And possibly not a maintenance company or a cleaning company, you are doing it all yourself, which we do have some downtown properties where the owner is actually doing all the things and like a little bed and breakfast behind their house and that would qualify. I think the key there is to know that the caveat to that is if you rent it 30 days or less to the same person and you provide the significant personal services, it then is deemed an actual business and it would get reported on a Schedule C, which means you could, in a year of income, be subject to self-employment tax. So be very careful of trying to go down that path, which is fine if you’re producing a loss, that could be what helps you, but just be careful going down that path that if it ever flipped to an income situation, you could have self-employment tax on that income.

Stephanie Spinucci:

So once it is deemed a business and not a rental property, depreciation changes. So now you’re able to depreciate it 39 years and any leasehold improvements is considered QIP.

Carrie Lanning:

Which for your tax nerds, that’s yeah, QIP.

Stephanie Spinucci:

15-year property. So that’s kind of cool. And then, you want to take it a step further if you meet all of these tests, to do a cost seg, so you are frontloading depreciation on this property and you’re able to take those losses.

Carrie Lanning:

And a little plug, CRI does have a cost seg group that can look at this. But in general, I always hear, you don’t cost seg a rental, a residential rental, it’s a waste of time. Well, in general, it is if you don’t meet these tests. But if you can meet the seven days or less or the 30 days and substantial services, Steph’s exactly right, it becomes a 39-year business type property, which means that you fall under the rules where you can take bonus and that you do have qualified improvement property. So I mean, you could be talking a really big loss in the first year that you get this rental property going.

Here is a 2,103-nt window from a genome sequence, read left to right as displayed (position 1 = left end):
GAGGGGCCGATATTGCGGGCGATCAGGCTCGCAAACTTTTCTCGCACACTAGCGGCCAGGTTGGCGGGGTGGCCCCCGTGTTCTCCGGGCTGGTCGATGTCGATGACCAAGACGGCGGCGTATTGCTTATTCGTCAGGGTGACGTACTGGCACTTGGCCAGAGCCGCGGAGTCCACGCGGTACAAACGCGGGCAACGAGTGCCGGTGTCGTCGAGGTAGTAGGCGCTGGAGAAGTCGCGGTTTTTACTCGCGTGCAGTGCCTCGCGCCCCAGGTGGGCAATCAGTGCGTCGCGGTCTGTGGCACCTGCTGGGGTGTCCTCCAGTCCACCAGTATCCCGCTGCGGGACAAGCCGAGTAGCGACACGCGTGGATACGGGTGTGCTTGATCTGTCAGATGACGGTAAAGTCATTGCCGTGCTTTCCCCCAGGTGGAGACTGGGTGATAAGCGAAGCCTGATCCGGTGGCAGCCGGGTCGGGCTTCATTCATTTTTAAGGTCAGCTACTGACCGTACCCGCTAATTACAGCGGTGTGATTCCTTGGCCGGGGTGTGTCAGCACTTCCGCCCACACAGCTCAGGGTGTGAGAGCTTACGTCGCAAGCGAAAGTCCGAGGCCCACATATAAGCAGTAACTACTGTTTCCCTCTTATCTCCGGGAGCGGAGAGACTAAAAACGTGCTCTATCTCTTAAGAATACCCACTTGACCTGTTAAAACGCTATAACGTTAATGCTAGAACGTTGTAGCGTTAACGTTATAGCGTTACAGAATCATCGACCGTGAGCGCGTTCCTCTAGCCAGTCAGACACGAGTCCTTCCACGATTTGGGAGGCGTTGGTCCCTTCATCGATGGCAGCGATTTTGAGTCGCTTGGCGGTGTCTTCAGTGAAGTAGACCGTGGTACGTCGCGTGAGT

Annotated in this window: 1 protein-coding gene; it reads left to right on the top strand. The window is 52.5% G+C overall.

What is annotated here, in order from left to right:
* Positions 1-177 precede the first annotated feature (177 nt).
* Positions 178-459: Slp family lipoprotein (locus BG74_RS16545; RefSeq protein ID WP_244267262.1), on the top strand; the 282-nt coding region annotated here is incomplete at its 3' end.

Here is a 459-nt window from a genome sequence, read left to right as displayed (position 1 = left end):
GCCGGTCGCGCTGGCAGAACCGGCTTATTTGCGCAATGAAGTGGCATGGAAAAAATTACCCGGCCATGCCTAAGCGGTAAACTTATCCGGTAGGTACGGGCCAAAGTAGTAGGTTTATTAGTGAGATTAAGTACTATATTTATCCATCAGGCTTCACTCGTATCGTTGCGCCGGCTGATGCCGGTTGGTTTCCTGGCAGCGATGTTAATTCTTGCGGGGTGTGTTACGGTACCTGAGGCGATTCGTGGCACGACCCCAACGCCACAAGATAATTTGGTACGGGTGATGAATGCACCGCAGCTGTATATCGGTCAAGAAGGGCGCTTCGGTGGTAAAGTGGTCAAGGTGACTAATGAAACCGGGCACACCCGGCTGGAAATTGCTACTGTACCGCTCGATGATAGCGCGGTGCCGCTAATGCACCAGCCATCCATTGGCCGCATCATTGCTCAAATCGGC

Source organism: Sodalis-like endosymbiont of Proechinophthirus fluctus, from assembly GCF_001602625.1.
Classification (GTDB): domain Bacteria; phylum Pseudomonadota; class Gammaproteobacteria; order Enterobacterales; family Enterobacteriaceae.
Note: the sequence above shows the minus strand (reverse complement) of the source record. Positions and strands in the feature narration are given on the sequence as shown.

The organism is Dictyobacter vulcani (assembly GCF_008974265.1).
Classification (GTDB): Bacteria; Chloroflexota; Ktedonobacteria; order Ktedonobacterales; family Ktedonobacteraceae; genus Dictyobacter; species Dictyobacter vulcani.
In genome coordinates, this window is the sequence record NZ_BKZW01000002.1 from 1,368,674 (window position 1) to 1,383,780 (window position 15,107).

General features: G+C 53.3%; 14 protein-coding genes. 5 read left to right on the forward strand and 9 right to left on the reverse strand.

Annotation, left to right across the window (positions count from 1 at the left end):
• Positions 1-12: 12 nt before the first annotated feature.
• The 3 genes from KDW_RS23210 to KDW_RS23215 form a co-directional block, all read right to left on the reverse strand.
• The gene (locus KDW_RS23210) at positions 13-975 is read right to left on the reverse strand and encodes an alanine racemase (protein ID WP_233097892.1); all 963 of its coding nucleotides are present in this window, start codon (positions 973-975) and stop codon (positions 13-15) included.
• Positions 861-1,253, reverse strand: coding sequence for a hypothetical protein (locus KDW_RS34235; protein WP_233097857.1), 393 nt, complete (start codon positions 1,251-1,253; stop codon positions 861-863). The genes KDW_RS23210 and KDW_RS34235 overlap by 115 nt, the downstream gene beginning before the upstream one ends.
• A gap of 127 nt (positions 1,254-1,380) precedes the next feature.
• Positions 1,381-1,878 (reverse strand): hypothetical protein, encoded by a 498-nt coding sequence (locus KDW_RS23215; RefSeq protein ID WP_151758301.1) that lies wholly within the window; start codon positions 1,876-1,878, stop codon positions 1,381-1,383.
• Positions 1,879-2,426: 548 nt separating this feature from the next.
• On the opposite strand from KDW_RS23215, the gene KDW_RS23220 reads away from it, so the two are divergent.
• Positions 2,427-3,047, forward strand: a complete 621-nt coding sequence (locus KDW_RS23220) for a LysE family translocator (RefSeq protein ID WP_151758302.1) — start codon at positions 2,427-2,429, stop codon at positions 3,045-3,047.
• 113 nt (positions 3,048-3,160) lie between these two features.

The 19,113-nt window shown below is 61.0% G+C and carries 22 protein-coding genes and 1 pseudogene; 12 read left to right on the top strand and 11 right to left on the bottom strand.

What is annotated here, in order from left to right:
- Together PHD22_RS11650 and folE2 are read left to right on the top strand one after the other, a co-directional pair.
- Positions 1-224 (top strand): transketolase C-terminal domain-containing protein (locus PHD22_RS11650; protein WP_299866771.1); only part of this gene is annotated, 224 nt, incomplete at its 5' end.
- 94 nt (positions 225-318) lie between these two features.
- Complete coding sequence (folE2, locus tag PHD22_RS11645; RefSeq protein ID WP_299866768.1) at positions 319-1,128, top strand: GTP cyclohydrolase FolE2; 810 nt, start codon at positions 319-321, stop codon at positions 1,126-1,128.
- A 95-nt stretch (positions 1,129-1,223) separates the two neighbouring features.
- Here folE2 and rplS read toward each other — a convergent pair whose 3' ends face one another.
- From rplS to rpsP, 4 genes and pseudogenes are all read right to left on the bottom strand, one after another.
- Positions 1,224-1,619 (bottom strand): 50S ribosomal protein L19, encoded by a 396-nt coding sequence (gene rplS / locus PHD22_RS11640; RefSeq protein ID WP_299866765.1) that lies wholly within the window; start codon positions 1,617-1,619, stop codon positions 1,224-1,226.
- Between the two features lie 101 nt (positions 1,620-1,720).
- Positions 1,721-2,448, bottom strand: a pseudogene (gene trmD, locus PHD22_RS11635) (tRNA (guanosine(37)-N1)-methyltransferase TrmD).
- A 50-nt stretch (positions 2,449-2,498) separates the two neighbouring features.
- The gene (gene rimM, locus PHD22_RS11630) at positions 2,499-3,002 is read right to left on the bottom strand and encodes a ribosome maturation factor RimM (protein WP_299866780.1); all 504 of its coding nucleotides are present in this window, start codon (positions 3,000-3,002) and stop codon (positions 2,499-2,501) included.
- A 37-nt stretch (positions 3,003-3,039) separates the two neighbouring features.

Stephanie Spinucci:

So let’s talk about one more hurdle, active or passive. So let’s say you hit that seven days or less, your Airbnb hits the seven days or less, you don’t provide significant personal services because maybe the doctor doesn’t live in Charleston and he bought the Isle of Palms beach house, he’s not here changing the sheets, running the laundry-

Carrie Lanning:

Nor does he have the time.

Stephanie Spinucci:

Nor does he have the time, but he buys this beach house and it is average of seven days or less. Now we have to jump the hurdle of is this passive or non-passive?

Carrie Lanning:

So that whole argument comes back into play, but in a different scope. So again, now this is not considered a rental, it’s considered a business. And again, back to my tax nerds out there, some of you know that if it is considered a business, you have to default to the active and passive test, which are the material participation rules. So you’ve got to then go test to make sure that you materially participate, which means you spend 500 hours, you’re the only one doing all the work, you spend a hundred hours and those hours are more than anyone else. Steph, I think there’s a few others.